The Trump Card
And so, like the hero he always believed himself to be, brave knight Sir Donald of Trump enters the battlefield on a white steed and brings harmony back to the ancient nation of Britannia. His gleaming armour shines like a beacon to previously warring factions who bow their heads, knowing that to continue their petty, debilitating rivalry is futile in the face of such magnificence.
Yeah, I know. Some of you are now thinking, ‘Hold up. Has he been at the absinthe for breakfast again?’ Well, I have a theory.
First though, let’s be honest about this. If President Trump starts an international trade war this is not even remotely a sensible time for the UK to be going it alone. Now you could argue that there may be pickings to be had, albeit slim ones, but that would require creative political management and a position of strength. The UK doesn’t have that. The likelihood is that we would be more vulnerable, so obviously desperate for any kind of deal that we’d sign up to anything. We wouldn’t have much choice either. These wouldn’t be trade negotiations as such, more a series of muggings culminating in the UK cowering on the bottom bunk in a prison cell of its own making while from the top bunk comes a deep, Southern drawl saying, ‘You is my little puppy now…’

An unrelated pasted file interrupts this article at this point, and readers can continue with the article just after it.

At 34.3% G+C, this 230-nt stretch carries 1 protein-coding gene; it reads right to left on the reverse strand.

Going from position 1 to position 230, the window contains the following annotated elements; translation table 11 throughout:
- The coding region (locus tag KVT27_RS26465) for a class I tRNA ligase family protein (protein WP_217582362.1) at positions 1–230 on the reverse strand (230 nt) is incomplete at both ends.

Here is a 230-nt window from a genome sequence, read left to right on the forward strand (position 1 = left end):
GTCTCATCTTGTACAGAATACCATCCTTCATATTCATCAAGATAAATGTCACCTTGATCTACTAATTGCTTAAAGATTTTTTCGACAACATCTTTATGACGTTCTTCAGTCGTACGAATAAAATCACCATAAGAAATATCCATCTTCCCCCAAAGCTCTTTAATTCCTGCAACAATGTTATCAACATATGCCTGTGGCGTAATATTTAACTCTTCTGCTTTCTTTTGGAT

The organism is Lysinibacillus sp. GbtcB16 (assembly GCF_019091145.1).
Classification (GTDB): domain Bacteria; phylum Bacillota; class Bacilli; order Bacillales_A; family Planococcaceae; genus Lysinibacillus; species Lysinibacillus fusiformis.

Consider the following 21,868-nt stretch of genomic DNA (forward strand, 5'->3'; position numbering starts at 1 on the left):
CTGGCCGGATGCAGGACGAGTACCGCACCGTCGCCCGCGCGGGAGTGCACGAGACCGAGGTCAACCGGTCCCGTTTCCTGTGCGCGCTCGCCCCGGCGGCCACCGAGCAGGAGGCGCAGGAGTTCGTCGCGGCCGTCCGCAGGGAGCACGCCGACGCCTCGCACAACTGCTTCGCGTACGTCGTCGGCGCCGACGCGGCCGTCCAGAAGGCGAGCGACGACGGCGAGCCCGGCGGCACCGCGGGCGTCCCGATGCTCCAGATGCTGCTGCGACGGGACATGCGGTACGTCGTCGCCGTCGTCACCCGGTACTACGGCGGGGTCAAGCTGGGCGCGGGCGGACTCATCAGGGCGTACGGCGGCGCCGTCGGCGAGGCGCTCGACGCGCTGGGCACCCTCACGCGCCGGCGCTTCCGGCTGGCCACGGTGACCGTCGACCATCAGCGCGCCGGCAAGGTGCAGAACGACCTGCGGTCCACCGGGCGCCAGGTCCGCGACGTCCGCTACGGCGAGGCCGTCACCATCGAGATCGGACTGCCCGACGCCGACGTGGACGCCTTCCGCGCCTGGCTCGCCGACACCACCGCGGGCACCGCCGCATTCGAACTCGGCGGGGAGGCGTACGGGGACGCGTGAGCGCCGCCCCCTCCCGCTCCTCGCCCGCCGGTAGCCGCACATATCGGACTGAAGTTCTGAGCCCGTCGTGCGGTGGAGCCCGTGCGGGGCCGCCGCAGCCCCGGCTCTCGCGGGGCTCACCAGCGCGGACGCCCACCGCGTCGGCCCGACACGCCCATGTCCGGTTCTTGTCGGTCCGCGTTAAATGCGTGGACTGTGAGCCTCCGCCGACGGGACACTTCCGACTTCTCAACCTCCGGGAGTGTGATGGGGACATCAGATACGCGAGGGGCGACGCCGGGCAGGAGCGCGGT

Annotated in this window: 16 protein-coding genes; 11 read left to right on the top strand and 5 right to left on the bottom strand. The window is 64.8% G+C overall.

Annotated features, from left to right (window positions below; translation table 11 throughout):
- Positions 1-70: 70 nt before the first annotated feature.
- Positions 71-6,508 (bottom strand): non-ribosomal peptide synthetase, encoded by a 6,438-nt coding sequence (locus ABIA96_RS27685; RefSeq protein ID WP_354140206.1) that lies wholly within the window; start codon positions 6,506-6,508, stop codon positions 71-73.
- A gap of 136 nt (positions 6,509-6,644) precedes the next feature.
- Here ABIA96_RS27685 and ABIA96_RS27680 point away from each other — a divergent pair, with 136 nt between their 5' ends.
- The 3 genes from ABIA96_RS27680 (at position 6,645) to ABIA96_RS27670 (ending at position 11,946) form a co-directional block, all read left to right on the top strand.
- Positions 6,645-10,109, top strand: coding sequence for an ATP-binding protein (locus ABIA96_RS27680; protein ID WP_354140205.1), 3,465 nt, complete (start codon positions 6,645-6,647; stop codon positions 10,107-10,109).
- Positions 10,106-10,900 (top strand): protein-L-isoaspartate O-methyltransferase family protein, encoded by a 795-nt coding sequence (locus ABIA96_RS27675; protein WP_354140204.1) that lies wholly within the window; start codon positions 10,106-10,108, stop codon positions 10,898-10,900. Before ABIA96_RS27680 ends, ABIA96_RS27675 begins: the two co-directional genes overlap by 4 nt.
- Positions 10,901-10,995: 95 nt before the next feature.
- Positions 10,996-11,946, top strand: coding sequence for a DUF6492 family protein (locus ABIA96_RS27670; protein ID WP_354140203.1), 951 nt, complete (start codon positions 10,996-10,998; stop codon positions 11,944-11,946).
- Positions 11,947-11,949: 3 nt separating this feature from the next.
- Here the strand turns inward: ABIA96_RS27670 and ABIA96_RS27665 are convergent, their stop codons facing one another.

This is no time to be leaving the protection of the herd. We’ve all watched enough wildlife programmes to know that the over-confident baby gazelle, eager to explore the savannah on its own, is about to come a cropper. And that’s the result of infantile curiosity. If the UK government and their Brexit handling so far is anything to go by, not only are we the baby gazelle but before wandering off we self-harmed to the extent we now only have three working legs.